A century ago, the Times of London invited writers to answer the question, "What's wrong with the world?"
Essayist Gilbert Chesterton's answer was the shortest of those submitted. He simply wrote: "Dear Sirs: I am."
In those two words, Chesterton marked the gap between our aspirations and our accomplishments; he acknowledged the distance separating what we wanted our life to be and what it had become.
People are practiced in identifying how others should change, while forgiving their own behaviors. Following a sermon in which the rabbi chastised his congregation for a variety of misdeeds, a worshipper approached and said, "Excellent sermon, rabbi. You really gave it to them. They really needed to hear that. I hope they were listening. They really need to change."
Tolstoy lamented: "Everyone thinks of changing humanity, but no one thinks of changing himself." It is much easier to reckon how "they" should correct their lives than to identify our own deficiencies and take up the laborious task of self-improvement.
It is said that New Year resolutions "go in one year and out the other." It is a principle of human personality that individuals tend to respond consistently. Late comers can be counted on to be tardy, punctual people will regularly be on time, charitable people are generally amenable to giving, and the self-centered are often unresponsive.
Most of us are comfortable with ourselves, accustomed to our behaviors and deeply ingrained responses. They are difficult to reshape.
We say: "I'm set in my ways," "I'm not ready," "You are asking too much of me," or "I'm too old." People detail to me their shortcomings, but conclude: "What can I do? That's just who I am."
In our personal lives we reflect Newton's First Law of Motion: an object at rest tends to stay at rest.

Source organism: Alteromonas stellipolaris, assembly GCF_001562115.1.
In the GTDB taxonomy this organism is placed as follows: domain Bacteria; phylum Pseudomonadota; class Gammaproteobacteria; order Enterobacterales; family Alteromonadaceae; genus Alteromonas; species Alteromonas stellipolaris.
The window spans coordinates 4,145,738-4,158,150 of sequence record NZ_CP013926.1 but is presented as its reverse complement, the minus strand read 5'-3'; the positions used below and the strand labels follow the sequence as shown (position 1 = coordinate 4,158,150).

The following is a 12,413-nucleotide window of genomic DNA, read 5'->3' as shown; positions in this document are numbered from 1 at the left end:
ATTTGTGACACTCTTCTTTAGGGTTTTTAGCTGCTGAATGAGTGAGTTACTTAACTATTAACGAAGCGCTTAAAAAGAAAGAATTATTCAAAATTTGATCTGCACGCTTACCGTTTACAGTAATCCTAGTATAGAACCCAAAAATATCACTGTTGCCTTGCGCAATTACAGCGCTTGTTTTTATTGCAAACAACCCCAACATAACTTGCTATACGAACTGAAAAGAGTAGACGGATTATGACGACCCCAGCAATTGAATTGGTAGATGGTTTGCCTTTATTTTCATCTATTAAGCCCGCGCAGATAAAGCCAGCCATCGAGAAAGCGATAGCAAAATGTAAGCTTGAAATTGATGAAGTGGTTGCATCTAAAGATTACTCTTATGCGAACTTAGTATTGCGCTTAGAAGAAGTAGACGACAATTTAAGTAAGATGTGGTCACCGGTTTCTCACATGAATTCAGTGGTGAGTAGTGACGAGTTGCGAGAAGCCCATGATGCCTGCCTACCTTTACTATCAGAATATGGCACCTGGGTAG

The stubborn truth is that people are stubborn and for some to change is like reversing the course of a river, for while people want things to get better, they don't want to change.
But trying to change others without changing our selves is like trying to clean the dirty face we see in the mirror by scrubbing the glass. However vigorously we scour the mirror, our reflection will not improve. It is only by washing our own face that we can alter the image.
Change requires change. If we think what we thought, say what we said, and do what we did, we will have what we had. After all, if nothing changes, nothing changes.
Our obsession with diet and exercise bespeaks a fear of growing in the wrong places. We need a greater fear that, in vital ways, we stop growing altogether. In terms of who and what we are we dare not stay same size.
A rabbi wrote: "When I was younger I thought I would change the world, but that proved daunting; I then decided that I would work on my community, but my efforts were frustrated; later, I concentrated just on my family, but to no avail. Now I have decided just to try and change myself."
This rabbi did not mean that he would work only on himself and ignore others. He meant that the only effective way to change our world is to begin with ourselves.
Alexander Solzhenitsyn observed: "The line separating good and evil passes not through states, nor between classes, nor between political parties, but right through each human heart."
That is why it has been said that "the greatest sound in the entire cosmos is the sound of someone changing himself."
We know not what changes the new secular year will bring to us. We can only hope that we will overcome resistance and change ourselves for the better: that our horizons will be broader, our character deeper, and our moral reach higher. For while everyone thinks of changing the world, and everyone proposes how other people should change, we would do well to give some consideration to changing ourselves.
We must undertake the longest journey of all, the one that turns inward. There we will discover precisely what is wrong with the world: "I am."
MARK S. MILLER is the senior rabbi at Temple Bat Yahm in Newport Beach.